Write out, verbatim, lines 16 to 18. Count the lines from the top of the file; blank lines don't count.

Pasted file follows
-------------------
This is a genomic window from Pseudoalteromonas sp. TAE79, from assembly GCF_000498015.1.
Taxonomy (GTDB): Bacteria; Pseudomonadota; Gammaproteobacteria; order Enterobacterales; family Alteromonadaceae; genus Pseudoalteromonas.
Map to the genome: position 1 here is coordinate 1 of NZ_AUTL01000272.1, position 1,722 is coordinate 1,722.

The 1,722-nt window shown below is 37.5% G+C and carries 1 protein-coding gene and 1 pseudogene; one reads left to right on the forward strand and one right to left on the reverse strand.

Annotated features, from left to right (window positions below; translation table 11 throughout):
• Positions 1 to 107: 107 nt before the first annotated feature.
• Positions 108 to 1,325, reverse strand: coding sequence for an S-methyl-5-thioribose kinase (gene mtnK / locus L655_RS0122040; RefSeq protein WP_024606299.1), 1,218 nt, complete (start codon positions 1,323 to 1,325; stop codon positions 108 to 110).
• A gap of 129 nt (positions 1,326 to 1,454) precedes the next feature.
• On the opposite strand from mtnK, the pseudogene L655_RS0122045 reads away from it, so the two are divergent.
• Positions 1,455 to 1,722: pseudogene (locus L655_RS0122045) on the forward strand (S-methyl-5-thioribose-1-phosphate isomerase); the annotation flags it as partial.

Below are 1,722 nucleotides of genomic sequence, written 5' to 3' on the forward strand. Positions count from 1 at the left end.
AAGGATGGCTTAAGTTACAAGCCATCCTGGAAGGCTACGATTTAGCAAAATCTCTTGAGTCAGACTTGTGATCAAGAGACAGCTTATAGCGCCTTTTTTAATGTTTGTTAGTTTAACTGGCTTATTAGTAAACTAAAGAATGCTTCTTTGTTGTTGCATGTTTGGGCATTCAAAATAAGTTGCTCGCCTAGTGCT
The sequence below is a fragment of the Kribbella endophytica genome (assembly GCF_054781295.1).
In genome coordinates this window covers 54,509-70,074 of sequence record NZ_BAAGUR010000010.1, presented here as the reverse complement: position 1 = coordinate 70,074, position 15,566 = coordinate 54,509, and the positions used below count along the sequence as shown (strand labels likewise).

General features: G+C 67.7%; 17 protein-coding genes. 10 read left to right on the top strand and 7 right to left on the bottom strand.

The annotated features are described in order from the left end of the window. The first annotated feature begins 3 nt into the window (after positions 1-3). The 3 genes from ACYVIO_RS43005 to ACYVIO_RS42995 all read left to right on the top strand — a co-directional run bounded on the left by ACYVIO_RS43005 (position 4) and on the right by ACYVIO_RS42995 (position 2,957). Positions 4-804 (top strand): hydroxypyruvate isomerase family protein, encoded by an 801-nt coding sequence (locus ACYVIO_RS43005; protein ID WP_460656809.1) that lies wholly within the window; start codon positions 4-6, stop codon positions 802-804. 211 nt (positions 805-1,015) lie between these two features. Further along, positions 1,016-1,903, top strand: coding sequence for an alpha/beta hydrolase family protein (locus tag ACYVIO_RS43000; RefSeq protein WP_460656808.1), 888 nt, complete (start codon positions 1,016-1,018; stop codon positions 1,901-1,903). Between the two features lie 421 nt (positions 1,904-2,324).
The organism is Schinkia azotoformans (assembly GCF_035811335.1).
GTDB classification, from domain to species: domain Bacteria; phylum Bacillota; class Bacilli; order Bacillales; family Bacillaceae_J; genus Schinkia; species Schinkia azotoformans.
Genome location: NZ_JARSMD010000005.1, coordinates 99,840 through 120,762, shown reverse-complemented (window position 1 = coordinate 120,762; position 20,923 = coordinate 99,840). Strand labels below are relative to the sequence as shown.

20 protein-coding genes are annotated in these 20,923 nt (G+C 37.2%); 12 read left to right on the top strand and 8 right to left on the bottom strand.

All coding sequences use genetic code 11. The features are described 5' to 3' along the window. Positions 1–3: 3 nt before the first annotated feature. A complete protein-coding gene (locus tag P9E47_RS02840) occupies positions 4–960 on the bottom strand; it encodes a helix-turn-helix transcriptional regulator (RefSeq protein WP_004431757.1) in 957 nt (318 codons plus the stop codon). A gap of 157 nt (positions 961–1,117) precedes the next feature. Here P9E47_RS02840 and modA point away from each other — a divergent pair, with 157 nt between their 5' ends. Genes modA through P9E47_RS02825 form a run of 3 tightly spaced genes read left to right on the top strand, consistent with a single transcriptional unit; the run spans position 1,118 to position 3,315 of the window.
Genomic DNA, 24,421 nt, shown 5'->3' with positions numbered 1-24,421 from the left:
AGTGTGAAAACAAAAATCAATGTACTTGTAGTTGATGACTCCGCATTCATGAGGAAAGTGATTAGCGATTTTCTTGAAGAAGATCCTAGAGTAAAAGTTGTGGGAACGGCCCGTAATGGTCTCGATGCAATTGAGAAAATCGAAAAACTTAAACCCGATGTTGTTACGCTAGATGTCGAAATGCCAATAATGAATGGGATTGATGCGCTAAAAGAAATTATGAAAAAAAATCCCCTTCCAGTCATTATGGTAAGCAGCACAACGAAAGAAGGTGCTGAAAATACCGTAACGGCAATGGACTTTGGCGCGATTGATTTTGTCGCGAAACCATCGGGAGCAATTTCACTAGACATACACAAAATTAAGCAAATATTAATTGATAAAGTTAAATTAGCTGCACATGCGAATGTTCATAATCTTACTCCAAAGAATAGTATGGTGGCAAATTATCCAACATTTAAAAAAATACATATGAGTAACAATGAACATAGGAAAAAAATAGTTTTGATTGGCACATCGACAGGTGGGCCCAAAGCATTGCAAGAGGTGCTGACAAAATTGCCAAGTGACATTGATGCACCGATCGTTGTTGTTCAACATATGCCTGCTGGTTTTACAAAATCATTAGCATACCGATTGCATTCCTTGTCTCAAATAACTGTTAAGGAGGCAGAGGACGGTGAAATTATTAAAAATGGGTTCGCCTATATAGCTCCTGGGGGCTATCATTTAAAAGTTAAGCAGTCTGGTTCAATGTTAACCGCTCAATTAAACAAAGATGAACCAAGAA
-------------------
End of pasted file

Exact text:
The annotated features are described in order from the left end of the window. The first annotated feature begins 3 nt into the window (after positions 1-3). The 3 genes from ACYVIO_RS43005 to ACYVIO_RS42995 all read left to right on the top strand — a co-directional run bounded on the left by ACYVIO_RS43005 (position 4) and on the right by ACYVIO_RS42995 (position 2,957). Positions 4-804 (top strand): hydroxypyruvate isomerase family protein, encoded by an 801-nt coding sequence (locus ACYVIO_RS43005; protein ID WP_460656809.1) that lies wholly within the window; start codon positions 4-6, stop codon positions 802-804. 211 nt (positions 805-1,015) lie between these two features. Further along, positions 1,016-1,903, top strand: coding sequence for an alpha/beta hydrolase family protein (locus tag ACYVIO_RS43000; RefSeq protein WP_460656808.1), 888 nt, complete (start codon positions 1,016-1,018; stop codon positions 1,901-1,903). Between the two features lie 421 nt (positions 1,904-2,324).
The organism is Schinkia azotoformans (assembly GCF_035811335.1).
GTDB classification, from domain to species: domain Bacteria; phylum Bacillota; class Bacilli; order Bacillales; family Bacillaceae_J; genus Schinkia; species Schinkia azotoformans.